Monthly Archives: November 2016
- Scientific Name: Ulmus rubra
- Plant Family: Urticaceae
- Parts Used: Inner bark
- Actions: Demulcent, Emollient, Nutrient, Astringent, Vulnerary
The pale, aromatic inner bark of the Slippery Elm tree is considered one of the most valuable remedies in herbal practice, the abundant mucilage it contains having wonderfully strengthening and healing qualities. It can be used to make a soothing, healing medicine for sore throats, coughs, bronchitis, catarrh and stomach and bowel troubles. It also acts as a treatment for cystitis and urinary complaints.
People take slippery elm for coughs, sore throat, colic, diarrhea, constipation, hemorrhoids, irritable bowel syndrome (IBS), bladder and urinary tract infections, syphilis, herpes, and for expelling tapeworms. Because Slippery Elm bark is a soothing nutritive demulcent, it is perfectly suited for sensitive or inflamed mucous membrane linings in the digestive system. It is used for protecting against stomach and duodenal ulcers, for colitis, diverticulitis, GI inflammation, and too much stomach acid.
Slippery elm is also taken by mouth to cause an abortion.
It is often used as a food during convalescence as it is gentle and easily assimilated. In diarrhea it will soothe and astringent at the same time. Externally it makes an excellent poultice for use in cases of boils, abscesses or ulcers. Slippery elm is applied to the skin for wounds, burns, gout, rheumatism, cold sores, toothaches, sore throat, and as a lubricant to ease labor.
In manufacturing, slippery elm is used in some baby foods and adult nutritionals, and in some oral lozenges used for soothing throat pain. Continue reading
- Scientific Name: Althaea officinalis
- Plant Family: Malvaceae
- Parts Used: The whole plant – Leaves, root, flowers.
- Actions (root): Demulcent, Diuretic, Emollient, Vulnerary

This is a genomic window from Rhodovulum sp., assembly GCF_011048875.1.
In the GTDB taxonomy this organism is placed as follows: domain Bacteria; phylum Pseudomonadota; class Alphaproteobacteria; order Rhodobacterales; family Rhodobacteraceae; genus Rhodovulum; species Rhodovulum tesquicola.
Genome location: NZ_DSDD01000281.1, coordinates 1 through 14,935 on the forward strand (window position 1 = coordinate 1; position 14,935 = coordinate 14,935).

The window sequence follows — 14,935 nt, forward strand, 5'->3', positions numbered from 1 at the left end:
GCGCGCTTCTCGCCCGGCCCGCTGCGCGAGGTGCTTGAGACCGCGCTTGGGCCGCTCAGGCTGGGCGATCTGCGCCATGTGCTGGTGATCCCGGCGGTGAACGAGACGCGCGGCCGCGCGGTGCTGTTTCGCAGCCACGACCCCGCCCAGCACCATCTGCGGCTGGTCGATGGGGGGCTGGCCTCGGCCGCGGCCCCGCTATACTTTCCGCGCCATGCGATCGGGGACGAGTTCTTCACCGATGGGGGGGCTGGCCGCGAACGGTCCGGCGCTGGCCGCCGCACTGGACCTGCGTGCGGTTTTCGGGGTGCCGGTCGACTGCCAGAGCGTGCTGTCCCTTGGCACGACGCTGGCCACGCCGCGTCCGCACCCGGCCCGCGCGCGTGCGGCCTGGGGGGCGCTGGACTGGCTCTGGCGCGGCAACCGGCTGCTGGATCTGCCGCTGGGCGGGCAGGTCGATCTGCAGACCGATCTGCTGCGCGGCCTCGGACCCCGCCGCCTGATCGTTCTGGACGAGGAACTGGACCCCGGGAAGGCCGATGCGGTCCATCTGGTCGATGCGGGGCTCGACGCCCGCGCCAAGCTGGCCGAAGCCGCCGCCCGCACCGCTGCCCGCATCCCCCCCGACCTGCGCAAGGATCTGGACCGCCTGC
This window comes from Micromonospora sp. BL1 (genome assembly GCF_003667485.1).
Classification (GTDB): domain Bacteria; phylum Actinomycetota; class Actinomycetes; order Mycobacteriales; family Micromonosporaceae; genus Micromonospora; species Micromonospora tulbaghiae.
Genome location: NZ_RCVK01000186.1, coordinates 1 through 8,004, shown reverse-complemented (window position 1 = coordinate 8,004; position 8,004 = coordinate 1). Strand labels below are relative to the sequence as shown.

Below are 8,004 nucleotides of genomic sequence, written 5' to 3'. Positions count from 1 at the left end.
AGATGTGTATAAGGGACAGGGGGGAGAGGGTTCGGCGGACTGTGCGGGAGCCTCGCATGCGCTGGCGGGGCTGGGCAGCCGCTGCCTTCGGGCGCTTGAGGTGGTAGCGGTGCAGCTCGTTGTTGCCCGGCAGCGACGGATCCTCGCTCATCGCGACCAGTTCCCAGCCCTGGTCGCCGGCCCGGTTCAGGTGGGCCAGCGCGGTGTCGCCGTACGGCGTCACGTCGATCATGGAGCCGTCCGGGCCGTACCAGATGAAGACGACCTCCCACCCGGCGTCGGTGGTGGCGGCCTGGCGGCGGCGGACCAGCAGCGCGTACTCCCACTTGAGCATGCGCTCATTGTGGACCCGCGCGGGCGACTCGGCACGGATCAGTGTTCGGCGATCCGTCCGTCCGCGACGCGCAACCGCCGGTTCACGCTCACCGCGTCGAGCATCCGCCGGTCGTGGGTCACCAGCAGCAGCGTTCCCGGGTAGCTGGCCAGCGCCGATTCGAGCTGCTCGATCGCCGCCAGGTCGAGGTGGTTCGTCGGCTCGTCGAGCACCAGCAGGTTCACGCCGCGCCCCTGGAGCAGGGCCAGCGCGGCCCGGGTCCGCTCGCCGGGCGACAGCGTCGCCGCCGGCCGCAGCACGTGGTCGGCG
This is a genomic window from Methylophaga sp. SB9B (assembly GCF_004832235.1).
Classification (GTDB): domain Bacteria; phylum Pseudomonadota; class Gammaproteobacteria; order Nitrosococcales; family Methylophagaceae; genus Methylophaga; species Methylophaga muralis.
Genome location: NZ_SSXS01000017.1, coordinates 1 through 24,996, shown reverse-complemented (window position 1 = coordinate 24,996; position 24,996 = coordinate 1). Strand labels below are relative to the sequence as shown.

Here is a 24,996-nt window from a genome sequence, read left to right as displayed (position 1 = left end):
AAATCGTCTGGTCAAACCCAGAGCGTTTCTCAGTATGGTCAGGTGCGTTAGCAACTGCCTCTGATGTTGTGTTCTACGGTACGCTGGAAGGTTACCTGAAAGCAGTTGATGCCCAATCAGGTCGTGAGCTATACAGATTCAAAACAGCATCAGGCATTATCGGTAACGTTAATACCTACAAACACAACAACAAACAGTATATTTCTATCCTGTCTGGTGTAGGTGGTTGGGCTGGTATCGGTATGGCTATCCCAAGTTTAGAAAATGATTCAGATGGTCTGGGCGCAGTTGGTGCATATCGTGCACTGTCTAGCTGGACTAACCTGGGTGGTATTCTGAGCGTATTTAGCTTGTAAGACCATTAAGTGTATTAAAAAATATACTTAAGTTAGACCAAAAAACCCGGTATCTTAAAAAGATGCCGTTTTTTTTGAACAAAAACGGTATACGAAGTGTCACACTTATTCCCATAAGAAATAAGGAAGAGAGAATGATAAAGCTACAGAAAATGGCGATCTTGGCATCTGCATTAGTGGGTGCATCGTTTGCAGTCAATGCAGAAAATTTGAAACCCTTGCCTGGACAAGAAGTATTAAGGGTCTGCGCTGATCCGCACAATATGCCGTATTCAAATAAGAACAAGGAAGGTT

- Actions (leaf): Demulcent, Expectorant, Diuretic, Emollient, Anti-Catarrhal, Pectoral
All mallows, including the garden hollyhock, contain quantities of mucilage and the marsh mallow is an especially soothing, healing herb, useful in treating bronchitis, internal inflammation and irritation, for stimulating the kidneys and as a gentle laxative. Tea made from the leaves makes a soothing eye bath.
The high mucilage content of Marsh Mallow makes it an excellent demulcent (relieves inflammation). The root is used primarily for digestive problems, inflammations of the digestive tract and on the skin. The leaf is used for the lungs and the urinary system. For bronchitis, respiratory catarrh and irritating coughs consider Marsh Mallow leaf. It is very soothing in urethritis and urinary gravel. Externally, the root is indicated in varicose veins and ulcers as well as abscesses and boils.
There are many species of mallow growing around the world, often used as food or medicine and possessing similar properties. The young leaves of all the European mallows can be eaten in salads, the older leaves in soups, the roots boiled or fried and the seeds, known as cheeses, chewed fresh. They are all wholesome and their flavor faint and delicate. Continue reading
- Scientific Name: Achillea millefolium
- Plant Family: Compositae
- Parts Used: The whole plant – stems, leaves, flowers, collected in the wild state, in August, when in flower.
- Actions: Diaphoretic, Hypotensive, Astringent, Diuretic, Antiseptic, Anticatarrhal, Emmenagogue, Hepatic, Stimulant, Tonic, Mild Aromatic
Yarrow is a wound herb, astringent and healing, and rich in vitamins and minerals. Bind bruised fresh leaves to cuts, or make an ointment by pounding the flowers and mixing with coconut oil, or bathe wounds with yarrow tea. The tea is also a good tonic drink, it restores lost appetite and promotes perspiration during colds and fevers. Chew fresh leaves to soothe toothache.
Yarrow also lowers blood pressure due to a dilation of the peripheral vessels. It stimulates the digestion and tones the blood vessels. As a urinary antiseptic it is indicated in infections such as cystitis. It is considered to be a specific in thrombotic conditions associated with high blood pressure.
The flowers are often steamed and inhaled to treat hay fever and asthma and in teas for respiratory problems, as a wash for eczema and other skin conditions; and in chest rubs for cold, flu, and inflamed joints. Continue reading